Now I am normally the first to complain when an Interwebz site changes the format – normally to “improve customer service”…

    But in this case I have to say I like the new look.

    • Moraymint September 13, 2011 at 8:10 pm #

      Me too Hysteria!

  7. Neil September 13, 2011 at 10:48 am #

    Commerzbank now down 10% to 1.50 – 25% of their price a year ago.

    Meanwhile, French banks, from the Wall Street Journal:

    ‘We can no longer borrow dollars. U.S. money-market funds are not lending to us anymore,” a bank executive for BNP Paribas, who declines to be named, told me last week. “Since we don’t have access to dollars anymore, we’re creating a market in euros. This is a first. . . . We hope it will work, otherwise the downward spiral will be hell. We will no longer be trusted at all and no one will lend to us anymore.”

    He’s not the only one worried. France’s three biggest banks have been the subject of whisper campaigns about their solvency since … [subscription needed to continue]

    http://online.wsj.com/article/SB10001424053111904353504576566821711712348.html?mod=wsj_share_tweet

  8. Dave September 13, 2011 at 12:24 pm #

    Damn, have to subscribe for that wsj article, but at least have registered there !

    Golem has often mentioned Hungary —

    ” Hungary’s government and banks operating in the country are almost certain to have another conflict after Prime Minister Viktor Orban announced a controversial message to assist troubled household debtors.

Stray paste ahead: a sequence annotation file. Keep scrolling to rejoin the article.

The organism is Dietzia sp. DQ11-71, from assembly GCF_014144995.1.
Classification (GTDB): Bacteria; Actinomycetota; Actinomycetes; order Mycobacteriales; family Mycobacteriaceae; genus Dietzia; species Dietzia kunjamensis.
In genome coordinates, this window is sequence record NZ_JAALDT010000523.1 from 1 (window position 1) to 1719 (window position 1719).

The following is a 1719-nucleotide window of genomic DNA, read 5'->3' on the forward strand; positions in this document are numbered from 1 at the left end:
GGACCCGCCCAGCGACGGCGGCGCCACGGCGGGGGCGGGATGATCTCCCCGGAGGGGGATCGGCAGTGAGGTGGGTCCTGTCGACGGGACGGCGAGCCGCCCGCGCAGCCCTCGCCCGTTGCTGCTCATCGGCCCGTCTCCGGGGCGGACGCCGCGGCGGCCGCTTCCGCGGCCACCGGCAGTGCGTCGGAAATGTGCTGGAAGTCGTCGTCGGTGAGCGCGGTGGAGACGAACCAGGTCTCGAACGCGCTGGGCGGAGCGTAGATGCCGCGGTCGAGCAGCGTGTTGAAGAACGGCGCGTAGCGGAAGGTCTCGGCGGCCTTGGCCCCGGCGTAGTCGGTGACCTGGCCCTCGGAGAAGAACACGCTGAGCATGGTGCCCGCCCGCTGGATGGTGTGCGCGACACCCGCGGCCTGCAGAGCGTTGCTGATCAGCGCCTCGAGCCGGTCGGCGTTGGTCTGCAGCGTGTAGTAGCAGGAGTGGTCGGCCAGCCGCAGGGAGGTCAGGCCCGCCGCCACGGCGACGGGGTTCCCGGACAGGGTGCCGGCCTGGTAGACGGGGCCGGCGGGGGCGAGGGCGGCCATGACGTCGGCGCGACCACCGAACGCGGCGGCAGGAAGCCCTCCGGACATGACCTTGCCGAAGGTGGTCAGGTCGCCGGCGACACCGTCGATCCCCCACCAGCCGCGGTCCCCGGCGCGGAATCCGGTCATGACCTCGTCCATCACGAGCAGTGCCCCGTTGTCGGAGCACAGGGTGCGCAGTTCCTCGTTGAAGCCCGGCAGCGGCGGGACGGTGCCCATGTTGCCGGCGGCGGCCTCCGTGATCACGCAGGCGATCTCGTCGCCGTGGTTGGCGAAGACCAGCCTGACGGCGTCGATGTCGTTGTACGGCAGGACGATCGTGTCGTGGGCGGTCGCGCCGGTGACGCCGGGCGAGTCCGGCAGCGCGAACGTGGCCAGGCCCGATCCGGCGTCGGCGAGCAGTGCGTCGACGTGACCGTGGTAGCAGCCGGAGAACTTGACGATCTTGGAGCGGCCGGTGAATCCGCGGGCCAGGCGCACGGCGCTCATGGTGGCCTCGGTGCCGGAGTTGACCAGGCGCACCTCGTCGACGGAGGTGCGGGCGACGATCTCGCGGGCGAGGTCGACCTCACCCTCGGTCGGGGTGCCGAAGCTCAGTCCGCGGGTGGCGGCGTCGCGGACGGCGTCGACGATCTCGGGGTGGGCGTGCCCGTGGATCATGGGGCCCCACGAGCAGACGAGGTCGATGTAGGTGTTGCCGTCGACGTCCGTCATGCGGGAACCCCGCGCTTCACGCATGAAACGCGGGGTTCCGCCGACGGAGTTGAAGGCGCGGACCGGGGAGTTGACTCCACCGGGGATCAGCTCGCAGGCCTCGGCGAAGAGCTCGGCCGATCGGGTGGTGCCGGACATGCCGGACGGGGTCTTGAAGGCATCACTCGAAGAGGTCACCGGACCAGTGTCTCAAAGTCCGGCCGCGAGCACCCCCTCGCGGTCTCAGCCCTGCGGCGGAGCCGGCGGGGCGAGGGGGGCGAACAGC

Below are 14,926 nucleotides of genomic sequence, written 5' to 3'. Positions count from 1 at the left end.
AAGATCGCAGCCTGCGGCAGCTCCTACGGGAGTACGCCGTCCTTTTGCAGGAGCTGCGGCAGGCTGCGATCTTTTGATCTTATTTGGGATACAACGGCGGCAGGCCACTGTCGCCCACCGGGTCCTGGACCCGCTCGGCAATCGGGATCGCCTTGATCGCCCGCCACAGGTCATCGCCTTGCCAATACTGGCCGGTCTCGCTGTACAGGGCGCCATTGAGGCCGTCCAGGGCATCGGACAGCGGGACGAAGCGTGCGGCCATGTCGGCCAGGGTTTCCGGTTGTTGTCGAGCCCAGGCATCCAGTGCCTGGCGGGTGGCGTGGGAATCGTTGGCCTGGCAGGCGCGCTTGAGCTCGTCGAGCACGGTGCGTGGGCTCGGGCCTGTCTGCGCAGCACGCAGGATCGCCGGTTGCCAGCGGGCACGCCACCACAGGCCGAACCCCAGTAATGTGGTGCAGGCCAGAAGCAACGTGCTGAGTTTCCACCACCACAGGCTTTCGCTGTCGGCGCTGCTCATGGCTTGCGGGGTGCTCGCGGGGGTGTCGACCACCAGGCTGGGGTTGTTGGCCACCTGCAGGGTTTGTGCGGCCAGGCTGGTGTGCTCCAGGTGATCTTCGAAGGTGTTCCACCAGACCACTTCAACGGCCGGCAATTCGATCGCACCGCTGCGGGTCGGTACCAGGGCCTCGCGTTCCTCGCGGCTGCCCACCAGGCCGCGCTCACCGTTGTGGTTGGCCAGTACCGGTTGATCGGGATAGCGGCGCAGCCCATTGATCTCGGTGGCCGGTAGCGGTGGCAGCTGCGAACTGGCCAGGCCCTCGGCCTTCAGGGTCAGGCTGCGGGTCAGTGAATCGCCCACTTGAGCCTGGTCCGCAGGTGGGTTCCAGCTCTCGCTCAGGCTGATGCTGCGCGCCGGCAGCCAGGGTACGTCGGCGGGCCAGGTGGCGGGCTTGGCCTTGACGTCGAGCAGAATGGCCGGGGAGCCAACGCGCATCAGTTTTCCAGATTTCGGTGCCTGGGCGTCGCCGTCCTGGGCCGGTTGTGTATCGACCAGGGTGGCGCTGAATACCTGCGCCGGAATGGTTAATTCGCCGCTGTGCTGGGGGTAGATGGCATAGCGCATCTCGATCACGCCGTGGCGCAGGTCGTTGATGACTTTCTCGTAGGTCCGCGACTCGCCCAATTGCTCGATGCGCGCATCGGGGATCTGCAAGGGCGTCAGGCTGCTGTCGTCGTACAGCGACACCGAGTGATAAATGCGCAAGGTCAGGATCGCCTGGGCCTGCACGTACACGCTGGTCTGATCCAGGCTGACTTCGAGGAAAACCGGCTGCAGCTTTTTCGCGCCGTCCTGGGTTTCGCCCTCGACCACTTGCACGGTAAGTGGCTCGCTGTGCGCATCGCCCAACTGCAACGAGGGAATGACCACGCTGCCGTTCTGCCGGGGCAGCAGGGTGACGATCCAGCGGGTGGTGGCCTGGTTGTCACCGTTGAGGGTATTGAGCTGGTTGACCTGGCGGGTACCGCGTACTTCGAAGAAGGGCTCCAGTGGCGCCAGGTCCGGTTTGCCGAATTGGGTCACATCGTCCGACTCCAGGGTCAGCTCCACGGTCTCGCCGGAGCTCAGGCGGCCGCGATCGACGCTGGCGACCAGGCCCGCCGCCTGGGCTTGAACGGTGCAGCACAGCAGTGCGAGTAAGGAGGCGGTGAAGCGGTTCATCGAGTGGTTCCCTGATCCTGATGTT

Mr. Orban revealed to parliament Monday a motion that would allow foreign currency debtors to pay off their debts in a single payment at a fixed exchange rate — causing the banks a loss of around 25%. If all foreign currency debtors took advantage, the banking sector could see aggregate losses of €3.4 billion, RBC Capital Markets said in a comment”

    http://blogs.wsj.com/emergingeurope/2011/09/12/hungary-banks-prepare-for-another-face-off/?mod=WSJBlog&mod=emergingeurope

    frog2

  9. sid_finster September 13, 2011 at 12:33 pm #

    Any insight into how exactly the Belgian government bailed out Dexia (again)?

    Can anyone tell the group whether those Dexia shares which Communal Holdings used as collateral can be re-hypothecated by ING and Fortis?

  10. Neil September 13, 2011 at 12:42 pm #

    (Sir) Howard Davies: ‘In the next couple of days, the French government will have to recapitalize their banks’

    Peston post: France held hostage by its banks

    “The danger is that at the moment that the French government makes explicit an open-ended willingness to underwrite the enormous balance sheets of French banks, the more the perceived strength of the balance sheet of the French state would be undermined. In a worst case, the risk for France is that it becomes Ireland on steroids.”